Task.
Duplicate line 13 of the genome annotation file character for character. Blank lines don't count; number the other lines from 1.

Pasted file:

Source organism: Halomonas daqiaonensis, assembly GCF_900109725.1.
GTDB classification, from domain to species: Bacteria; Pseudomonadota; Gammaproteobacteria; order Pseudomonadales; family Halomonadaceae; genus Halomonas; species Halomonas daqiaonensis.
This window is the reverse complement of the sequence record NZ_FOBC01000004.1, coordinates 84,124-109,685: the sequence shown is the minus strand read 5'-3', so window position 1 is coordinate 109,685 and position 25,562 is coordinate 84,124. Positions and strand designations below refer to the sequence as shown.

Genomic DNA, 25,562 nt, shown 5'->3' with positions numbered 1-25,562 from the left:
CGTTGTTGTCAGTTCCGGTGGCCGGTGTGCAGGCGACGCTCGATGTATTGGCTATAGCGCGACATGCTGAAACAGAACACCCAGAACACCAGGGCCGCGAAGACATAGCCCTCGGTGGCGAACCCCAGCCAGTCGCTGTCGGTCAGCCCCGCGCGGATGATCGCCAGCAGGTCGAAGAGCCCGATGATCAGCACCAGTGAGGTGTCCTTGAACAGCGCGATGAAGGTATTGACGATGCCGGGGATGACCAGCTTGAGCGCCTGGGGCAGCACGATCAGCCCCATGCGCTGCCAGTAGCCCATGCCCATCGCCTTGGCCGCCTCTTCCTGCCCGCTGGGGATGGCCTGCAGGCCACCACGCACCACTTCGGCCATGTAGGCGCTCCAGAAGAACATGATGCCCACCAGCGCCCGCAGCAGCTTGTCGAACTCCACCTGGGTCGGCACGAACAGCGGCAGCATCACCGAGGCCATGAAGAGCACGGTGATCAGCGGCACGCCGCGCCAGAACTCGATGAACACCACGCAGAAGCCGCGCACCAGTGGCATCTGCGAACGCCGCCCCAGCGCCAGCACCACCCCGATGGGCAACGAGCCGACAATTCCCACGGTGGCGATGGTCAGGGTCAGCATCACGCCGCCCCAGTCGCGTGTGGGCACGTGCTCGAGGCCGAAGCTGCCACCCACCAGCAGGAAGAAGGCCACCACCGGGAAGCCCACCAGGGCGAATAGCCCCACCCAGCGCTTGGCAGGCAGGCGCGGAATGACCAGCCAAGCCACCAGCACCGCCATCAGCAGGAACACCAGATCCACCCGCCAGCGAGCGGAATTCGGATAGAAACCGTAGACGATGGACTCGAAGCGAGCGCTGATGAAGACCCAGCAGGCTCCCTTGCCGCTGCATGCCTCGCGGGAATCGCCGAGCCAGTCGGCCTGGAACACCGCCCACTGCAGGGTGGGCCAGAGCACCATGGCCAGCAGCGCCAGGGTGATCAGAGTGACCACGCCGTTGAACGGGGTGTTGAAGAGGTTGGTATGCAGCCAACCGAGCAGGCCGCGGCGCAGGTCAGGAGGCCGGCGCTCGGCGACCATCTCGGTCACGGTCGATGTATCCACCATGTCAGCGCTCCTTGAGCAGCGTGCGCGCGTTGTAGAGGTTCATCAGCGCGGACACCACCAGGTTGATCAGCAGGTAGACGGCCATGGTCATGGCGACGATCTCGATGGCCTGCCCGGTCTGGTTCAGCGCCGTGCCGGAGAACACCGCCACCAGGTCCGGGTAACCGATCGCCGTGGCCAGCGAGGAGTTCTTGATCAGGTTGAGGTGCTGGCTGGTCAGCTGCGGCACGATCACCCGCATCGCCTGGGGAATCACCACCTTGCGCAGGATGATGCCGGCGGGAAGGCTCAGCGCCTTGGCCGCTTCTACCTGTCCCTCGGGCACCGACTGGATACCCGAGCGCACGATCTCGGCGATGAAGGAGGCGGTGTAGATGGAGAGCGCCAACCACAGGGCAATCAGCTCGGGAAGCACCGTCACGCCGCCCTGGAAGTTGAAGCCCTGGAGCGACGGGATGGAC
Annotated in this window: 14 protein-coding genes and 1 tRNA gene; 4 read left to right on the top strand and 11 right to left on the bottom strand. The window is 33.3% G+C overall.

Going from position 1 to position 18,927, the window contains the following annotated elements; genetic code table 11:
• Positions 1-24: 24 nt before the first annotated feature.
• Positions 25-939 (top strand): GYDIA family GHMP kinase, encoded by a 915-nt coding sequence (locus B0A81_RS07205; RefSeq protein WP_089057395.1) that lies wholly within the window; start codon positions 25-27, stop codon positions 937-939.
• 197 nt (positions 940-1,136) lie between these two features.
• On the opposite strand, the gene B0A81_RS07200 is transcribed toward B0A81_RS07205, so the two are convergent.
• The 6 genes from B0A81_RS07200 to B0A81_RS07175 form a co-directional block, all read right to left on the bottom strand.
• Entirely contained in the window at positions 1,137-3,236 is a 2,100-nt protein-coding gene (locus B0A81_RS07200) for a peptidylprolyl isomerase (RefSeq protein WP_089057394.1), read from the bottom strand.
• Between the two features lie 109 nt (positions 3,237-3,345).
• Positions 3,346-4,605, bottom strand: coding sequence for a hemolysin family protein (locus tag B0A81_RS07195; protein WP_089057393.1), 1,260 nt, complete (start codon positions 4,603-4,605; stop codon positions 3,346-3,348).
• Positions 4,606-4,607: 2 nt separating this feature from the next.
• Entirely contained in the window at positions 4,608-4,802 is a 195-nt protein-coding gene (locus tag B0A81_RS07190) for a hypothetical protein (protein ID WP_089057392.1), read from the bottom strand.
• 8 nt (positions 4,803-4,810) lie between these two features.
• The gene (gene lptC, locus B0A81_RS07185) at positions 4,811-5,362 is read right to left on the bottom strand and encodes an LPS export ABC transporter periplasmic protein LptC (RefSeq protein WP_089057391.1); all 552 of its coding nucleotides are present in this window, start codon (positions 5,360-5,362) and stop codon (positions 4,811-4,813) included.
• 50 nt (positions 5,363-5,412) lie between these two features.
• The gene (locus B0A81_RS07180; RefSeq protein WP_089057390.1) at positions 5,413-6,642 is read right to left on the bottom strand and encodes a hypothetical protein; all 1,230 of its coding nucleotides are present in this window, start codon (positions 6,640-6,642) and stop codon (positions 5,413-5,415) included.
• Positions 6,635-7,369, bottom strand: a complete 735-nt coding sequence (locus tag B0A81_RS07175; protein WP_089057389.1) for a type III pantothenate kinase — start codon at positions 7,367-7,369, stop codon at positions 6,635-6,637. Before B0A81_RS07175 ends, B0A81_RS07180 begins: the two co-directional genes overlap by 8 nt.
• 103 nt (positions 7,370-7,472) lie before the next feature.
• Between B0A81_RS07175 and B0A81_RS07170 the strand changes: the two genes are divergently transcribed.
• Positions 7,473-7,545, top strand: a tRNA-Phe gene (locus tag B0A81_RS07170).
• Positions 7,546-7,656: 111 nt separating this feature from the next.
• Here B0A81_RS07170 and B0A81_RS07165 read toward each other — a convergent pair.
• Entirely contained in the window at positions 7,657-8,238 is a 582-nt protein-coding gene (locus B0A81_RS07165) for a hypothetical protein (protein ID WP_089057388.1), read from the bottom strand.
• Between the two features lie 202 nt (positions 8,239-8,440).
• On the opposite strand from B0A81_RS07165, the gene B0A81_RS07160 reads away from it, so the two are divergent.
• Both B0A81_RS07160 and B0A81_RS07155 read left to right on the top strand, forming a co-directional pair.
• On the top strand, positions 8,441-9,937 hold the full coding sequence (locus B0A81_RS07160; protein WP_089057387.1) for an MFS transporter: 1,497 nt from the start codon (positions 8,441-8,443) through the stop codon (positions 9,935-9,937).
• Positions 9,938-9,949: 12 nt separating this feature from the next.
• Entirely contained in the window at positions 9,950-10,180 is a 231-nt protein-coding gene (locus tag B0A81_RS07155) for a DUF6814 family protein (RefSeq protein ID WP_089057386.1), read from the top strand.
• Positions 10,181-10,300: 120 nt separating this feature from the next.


• Entirely contained in the window at positions 1,137-3,236 is a 2,100-nt protein-coding gene (locus B0A81_RS07200) for a peptidylprolyl isomerase (RefSeq protein WP_089057394.1), read from the bottom strand.